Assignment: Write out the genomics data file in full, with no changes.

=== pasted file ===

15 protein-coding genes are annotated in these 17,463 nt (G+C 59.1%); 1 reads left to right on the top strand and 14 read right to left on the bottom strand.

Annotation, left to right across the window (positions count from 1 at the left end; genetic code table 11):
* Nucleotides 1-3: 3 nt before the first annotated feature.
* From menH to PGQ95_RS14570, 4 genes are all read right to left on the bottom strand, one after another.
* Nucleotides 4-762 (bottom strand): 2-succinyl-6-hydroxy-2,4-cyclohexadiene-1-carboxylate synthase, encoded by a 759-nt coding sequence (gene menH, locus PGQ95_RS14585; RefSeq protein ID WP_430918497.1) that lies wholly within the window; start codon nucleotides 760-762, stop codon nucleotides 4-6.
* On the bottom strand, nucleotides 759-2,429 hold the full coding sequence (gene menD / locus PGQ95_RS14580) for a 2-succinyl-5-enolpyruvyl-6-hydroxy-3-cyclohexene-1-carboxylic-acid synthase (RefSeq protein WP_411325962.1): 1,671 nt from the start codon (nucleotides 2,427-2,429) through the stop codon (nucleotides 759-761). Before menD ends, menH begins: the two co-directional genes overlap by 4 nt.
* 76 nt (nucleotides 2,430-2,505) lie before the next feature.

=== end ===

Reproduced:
15 protein-coding genes are annotated in these 17,463 nt (G+C 59.1%); 1 reads left to right on the top strand and 14 read right to left on the bottom strand.

Annotation, left to right across the window (positions count from 1 at the left end; genetic code table 11):
* Nucleotides 1-3: 3 nt before the first annotated feature.
* From menH to PGQ95_RS14570, 4 genes are all read right to left on the bottom strand, one after another.
* Nucleotides 4-762 (bottom strand): 2-succinyl-6-hydroxy-2,4-cyclohexadiene-1-carboxylate synthase, encoded by a 759-nt coding sequence (gene menH, locus PGQ95_RS14585; RefSeq protein ID WP_430918497.1) that lies wholly within the window; start codon nucleotides 760-762, stop codon nucleotides 4-6.
* On the bottom strand, nucleotides 759-2,429 hold the full coding sequence (gene menD / locus PGQ95_RS14580) for a 2-succinyl-5-enolpyruvyl-6-hydroxy-3-cyclohexene-1-carboxylic-acid synthase (RefSeq protein WP_411325962.1): 1,671 nt from the start codon (nucleotides 2,427-2,429) through the stop codon (nucleotides 759-761). Before menD ends, menH begins: the two co-directional genes overlap by 4 nt.
* 76 nt (nucleotides 2,430-2,505) lie before the next feature.